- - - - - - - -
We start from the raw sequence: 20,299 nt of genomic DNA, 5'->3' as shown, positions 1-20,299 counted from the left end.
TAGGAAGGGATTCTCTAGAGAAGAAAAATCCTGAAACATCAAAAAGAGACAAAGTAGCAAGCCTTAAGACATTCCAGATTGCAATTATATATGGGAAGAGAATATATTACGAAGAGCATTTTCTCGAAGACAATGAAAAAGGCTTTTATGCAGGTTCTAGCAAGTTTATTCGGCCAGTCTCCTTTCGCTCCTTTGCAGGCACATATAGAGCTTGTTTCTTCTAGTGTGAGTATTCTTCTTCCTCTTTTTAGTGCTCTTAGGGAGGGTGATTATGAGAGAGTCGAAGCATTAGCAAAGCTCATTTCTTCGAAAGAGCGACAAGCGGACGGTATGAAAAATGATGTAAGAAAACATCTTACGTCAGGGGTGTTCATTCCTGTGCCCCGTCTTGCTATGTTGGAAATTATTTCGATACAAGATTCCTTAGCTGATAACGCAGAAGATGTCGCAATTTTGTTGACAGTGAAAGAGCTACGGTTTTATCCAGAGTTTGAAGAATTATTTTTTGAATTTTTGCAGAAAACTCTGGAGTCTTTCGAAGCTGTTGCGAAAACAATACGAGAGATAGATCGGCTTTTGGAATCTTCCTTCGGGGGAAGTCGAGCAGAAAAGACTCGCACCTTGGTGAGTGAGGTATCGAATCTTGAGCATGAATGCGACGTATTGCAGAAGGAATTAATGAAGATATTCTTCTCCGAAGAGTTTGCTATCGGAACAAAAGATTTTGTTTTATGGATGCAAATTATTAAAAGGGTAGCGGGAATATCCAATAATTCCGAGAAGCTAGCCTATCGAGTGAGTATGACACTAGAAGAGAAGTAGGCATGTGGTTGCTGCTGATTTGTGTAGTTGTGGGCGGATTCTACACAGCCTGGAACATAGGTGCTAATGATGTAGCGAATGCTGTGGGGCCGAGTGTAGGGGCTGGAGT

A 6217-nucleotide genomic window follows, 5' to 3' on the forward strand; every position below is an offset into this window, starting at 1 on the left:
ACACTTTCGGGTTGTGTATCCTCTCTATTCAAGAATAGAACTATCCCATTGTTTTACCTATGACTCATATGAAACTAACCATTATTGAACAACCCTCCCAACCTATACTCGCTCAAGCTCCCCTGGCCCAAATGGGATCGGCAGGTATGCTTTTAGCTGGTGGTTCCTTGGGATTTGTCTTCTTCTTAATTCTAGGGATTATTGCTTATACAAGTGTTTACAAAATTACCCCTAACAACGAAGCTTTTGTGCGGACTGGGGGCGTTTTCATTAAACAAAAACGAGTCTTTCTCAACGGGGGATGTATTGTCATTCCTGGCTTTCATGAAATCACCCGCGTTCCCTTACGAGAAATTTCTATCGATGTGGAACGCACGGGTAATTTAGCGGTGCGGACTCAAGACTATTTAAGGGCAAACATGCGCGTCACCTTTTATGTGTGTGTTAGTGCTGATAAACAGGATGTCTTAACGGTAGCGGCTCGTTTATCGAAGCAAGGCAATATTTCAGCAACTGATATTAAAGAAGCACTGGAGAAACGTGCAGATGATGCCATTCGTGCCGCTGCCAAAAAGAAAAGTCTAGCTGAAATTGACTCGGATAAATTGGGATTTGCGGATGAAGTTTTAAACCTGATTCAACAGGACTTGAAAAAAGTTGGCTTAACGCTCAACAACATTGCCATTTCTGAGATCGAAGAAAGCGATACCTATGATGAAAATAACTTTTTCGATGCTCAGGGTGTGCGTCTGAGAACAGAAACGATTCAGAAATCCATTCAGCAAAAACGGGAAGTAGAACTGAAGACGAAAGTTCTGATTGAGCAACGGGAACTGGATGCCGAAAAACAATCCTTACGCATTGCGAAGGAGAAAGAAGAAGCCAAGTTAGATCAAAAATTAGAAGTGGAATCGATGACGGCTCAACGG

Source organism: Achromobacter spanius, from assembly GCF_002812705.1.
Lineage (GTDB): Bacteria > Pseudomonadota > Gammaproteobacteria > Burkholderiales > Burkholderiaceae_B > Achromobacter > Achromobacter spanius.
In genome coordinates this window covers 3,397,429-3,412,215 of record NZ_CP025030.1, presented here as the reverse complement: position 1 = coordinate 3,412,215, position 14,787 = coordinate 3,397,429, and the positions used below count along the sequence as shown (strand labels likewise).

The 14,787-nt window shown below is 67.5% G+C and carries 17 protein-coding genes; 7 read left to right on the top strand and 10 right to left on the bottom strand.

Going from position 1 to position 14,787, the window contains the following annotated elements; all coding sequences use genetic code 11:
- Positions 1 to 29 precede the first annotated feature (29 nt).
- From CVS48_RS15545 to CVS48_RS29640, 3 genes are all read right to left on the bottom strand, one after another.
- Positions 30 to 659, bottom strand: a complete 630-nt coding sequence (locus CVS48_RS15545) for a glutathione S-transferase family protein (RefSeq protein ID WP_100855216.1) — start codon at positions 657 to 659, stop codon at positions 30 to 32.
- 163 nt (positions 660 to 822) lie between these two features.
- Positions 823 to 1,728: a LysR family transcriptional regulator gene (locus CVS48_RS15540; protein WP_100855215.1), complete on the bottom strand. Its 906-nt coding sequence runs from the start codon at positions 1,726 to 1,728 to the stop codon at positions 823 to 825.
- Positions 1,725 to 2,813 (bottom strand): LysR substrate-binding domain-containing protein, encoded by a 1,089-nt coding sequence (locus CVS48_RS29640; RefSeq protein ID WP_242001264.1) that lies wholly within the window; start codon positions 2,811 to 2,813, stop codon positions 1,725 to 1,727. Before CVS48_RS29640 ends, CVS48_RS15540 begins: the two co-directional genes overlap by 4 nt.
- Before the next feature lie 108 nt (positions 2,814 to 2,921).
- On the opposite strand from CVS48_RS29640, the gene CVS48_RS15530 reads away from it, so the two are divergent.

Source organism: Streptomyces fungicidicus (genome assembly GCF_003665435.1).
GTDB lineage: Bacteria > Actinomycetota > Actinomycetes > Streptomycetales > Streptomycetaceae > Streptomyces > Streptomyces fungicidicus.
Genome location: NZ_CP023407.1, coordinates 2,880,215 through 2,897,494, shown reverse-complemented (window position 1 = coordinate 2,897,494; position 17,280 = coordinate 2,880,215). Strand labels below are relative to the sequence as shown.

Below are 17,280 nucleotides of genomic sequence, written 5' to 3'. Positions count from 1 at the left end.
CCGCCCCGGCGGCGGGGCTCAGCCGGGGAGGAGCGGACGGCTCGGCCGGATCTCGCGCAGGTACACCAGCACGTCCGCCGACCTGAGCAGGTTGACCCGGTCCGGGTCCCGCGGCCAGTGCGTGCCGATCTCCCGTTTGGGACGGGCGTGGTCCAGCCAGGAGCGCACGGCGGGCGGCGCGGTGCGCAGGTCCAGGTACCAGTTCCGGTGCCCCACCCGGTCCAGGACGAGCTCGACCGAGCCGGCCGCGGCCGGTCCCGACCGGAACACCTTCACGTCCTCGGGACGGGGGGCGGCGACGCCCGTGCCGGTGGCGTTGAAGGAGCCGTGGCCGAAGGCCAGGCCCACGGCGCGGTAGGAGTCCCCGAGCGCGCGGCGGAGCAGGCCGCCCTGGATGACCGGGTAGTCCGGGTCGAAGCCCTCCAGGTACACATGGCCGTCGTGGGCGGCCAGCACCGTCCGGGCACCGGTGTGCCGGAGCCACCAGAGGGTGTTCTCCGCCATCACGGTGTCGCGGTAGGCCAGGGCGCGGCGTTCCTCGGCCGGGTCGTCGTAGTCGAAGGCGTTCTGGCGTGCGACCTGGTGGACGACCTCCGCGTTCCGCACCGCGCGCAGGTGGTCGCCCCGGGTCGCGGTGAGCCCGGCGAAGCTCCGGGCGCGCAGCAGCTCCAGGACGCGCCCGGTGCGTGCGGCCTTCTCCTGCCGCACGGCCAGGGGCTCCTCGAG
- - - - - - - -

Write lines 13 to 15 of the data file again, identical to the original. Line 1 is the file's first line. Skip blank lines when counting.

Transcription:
- 163 nt (positions 660 to 822) lie between these two features.
- Positions 823 to 1,728: a LysR family transcriptional regulator gene (locus CVS48_RS15540; protein WP_100855215.1), complete on the bottom strand. Its 906-nt coding sequence runs from the start codon at positions 1,726 to 1,728 to the stop codon at positions 823 to 825.
- Positions 1,725 to 2,813 (bottom strand): LysR substrate-binding domain-containing protein, encoded by a 1,089-nt coding sequence (locus CVS48_RS29640; RefSeq protein ID WP_242001264.1) that lies wholly within the window; start codon positions 2,811 to 2,813, stop codon positions 1,725 to 1,727. Before CVS48_RS29640 ends, CVS48_RS15540 begins: the two co-directional genes overlap by 4 nt.